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Power hitting first baseman Alyson Clemente overcomes injury to smash BU records

Technically, Alyson Clemente broke the Bradley softball home run record 15 days before she officially did.

On March 19, the redshirt senior first baseman officially broke Alycia Bachkora’s five-year-old record against Indiana State with a two-out blast, but Clemente still remembers the record-breaker that didn’t count.

“That home run didn’t count since that game didn’t count,” she said.

The game in subject was against the Kent State Golden Flashes, which was washed away by the rain with only one out away from existing.
“I hit the [record-breaking] home run in the bottom of the fifth,” Clemente said. “We had one out left, but then it just started downpouring, so the umpires called the game.”

However, to Clemente, the at-bat that never existed epitomized something the senior had worked for since her freshman year.

“I think that at bat … I was kind of aggressive,” Clemente said. “That mindset stuck with me on being aggressive, and not regretting any swing that I take or anything that I’ve been doing.”

However, that mindset was a work in progress from the time Clemente played at Murrieta Valley High School and throughout her five years on the Hilltop.

Her high school coach, Sean Parks, and his wife not only coached Clemente, but her two older sisters as well.

According to Parks, there was one thing that set the youngest Clemente apart from the ones who played before her.

“It was something that she really was passionate about,” Parks said. “Her sisters were good players, too, but that’s what [Alyson] wanted to do. She wanted to play in college.”

It was also evident early on that Clemente was a power hitter, as Parks said even in high school Clemente’s strength was a marvel compared to her teammates.

“She was a good all around player,” Parks said. “But she definitely drove the ball and it wasn’t surprising when she hit home runs.”

In high school, Clemente mainly played first base, but when she reached the college level, head coach Amy Hayes placed her in the outfield to start.

“When [Clemente] came here, they stuck her in the outfield because [the coaches] knew she could hit,” Hayes said. “We saw a little bit more in Aly than that.”

Hayes subsequently moved Clemente to first base, where she’s become a fixture for the Braves.

The move to first base also forced Clemente to develop more than just physically, as she had to develop other aspects of the game.

“It was just kind of a challenge to step up,” Clemente said. “You have to be very vocal with the team and the outfield.”

Even when she rehabbed a torn ACL, which she suffered before the 2015 season began, Clemente did all she could to help the team while sitting on the sidelines.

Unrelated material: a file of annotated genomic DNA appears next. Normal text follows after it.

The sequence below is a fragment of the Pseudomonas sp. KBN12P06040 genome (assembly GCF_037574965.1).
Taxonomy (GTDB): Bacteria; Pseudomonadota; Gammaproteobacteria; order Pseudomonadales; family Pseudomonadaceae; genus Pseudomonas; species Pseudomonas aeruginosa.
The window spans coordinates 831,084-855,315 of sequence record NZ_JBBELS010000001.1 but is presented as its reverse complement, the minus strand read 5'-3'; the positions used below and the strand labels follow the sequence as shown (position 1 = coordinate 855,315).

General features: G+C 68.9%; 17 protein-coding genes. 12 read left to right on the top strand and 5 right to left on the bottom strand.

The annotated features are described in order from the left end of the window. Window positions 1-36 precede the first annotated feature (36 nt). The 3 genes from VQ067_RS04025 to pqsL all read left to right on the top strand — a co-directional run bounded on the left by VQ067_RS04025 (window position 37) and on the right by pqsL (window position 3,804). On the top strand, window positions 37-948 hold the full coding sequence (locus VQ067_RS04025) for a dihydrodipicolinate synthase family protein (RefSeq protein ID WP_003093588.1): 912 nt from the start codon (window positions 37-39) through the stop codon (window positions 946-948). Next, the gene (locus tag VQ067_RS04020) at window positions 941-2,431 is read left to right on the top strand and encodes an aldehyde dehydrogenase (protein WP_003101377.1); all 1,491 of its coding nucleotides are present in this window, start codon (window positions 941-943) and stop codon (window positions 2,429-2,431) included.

“I still was at every practice and our games and stuff, so I have a different perspective than a lot of the players do because I got to see it from the other side,” Clemente said. “I try not to coach too much, but if I see something I’ll just tell someone.”

Even the torn ACL couldn’t keep Clemente from seeing the good in the situation.

“I like to say it was the best-worst day of my life,” she said. “At the time it felt terrible, but it took me about a week to get over it, and then after that it was just, ‘Alright, this is just an opportunity for me to learn from another step.’”

On paper, Clemente has taken a gigantic leap forward in the 2016 season.

She’s second on the team with a .350 batting average, compared to her 2014 average of .298, which was the last season she played before her injury.

She’s also hit eight homers, compared to seven in 2014.

Yet, with her hitting prowess on full display, and much to the dismay of her former coaches, Clemente insists her hitting isn’t a gift.

“My first six games of my college career my freshman year, I didn’t touch the ball,” Clemente said. “It’s just a mindset in that using what you’ve been taught.”

However, Hayes disagrees with that, while Parks is split down the middle.

“She has the power,” Hayes said. “The one thing we have to say to her sometimes, she’s got to stay within herself a little bit because she’s looking to drive the ball every single time.”

“It’s a combination of both [being skilled and gifted],” Parks said. “There a lot of people that have athletic gifts that do nothing with it. She was blessed with athletic talent, but she also worked extremely hard to get where she’s at.”

Gifted or not, Clemente is showcasing extreme skill in her final season as a Brave. That skill is the culmination of four years of training and an abundance of change.

“There’s a maturity that has developed, obviously, that’s what you want,” Hayes said. “She has, in a sense, changed her mindset, changed her body, changed everything. She’s really developed into her own person.”

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